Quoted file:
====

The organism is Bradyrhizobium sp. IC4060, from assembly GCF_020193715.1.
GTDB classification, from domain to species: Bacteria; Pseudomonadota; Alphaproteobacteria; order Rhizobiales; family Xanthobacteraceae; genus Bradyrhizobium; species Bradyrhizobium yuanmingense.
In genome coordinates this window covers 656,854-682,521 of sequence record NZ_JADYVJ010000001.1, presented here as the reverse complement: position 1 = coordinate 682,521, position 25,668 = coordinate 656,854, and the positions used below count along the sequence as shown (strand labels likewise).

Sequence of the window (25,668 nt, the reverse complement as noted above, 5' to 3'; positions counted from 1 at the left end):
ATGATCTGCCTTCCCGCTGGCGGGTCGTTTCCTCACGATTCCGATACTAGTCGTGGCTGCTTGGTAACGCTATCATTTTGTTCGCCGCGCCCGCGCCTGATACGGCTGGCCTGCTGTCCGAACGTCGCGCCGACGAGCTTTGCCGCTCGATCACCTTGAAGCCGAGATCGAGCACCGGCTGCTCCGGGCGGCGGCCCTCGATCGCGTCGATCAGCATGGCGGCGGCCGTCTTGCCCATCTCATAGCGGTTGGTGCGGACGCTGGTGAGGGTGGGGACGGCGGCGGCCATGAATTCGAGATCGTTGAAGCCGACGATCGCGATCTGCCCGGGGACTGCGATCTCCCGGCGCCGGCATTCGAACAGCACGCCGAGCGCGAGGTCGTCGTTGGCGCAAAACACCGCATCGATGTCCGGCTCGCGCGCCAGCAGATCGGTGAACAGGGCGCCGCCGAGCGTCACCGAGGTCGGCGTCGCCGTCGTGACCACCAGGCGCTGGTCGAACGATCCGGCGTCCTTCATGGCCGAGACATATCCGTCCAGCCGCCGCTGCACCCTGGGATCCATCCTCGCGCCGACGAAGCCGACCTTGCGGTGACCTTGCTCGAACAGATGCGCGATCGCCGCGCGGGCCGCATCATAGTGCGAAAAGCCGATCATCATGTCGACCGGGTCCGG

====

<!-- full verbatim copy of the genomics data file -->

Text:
The organism is Bradyrhizobium sp. IC4060, from assembly GCF_020193715.1.
GTDB classification, from domain to species: Bacteria; Pseudomonadota; Alphaproteobacteria; order Rhizobiales; family Xanthobacteraceae; genus Bradyrhizobium; species Bradyrhizobium yuanmingense.
In genome coordinates this window covers 656,854-682,521 of sequence record NZ_JADYVJ010000001.1, presented here as the reverse complement: position 1 = coordinate 682,521, position 25,668 = coordinate 656,854, and the positions used below count along the sequence as shown (strand labels likewise).

Sequence of the window (25,668 nt, the reverse complement as noted above, 5' to 3'; positions counted from 1 at the left end):
ATGATCTGCCTTCCCGCTGGCGGGTCGTTTCCTCACGATTCCGATACTAGTCGTGGCTGCTTGGTAACGCTATCATTTTGTTCGCCGCGCCCGCGCCTGATACGGCTGGCCTGCTGTCCGAACGTCGCGCCGACGAGCTTTGCCGCTCGATCACCTTGAAGCCGAGATCGAGCACCGGCTGCTCCGGGCGGCGGCCCTCGATCGCGTCGATCAGCATGGCGGCGGCCGTCTTGCCCATCTCATAGCGGTTGGTGCGGACGCTGGTGAGGGTGGGGACGGCGGCGGCCATGAATTCGAGATCGTTGAAGCCGACGATCGCGATCTGCCCGGGGACTGCGATCTCCCGGCGCCGGCATTCGAACAGCACGCCGAGCGCGAGGTCGTCGTTGGCGCAAAACACCGCATCGATGTCCGGCTCGCGCGCCAGCAGATCGGTGAACAGGGCGCCGCCGAGCGTCACCGAGGTCGGCGTCGCCGTCGTGACCACCAGGCGCTGGTCGAACGATCCGGCGTCCTTCATGGCCGAGACATATCCGTCCAGCCGCCGCTGCACCCTGGGATCCATCCTCGCGCCGACGAAGCCGACCTTGCGGTGACCTTGCTCGAACAGATGCGCGATCGCCGCGCGGGCCGCATCATAGTGCGAAAAGCCGATCATCATGTCGACCGGGTCCGG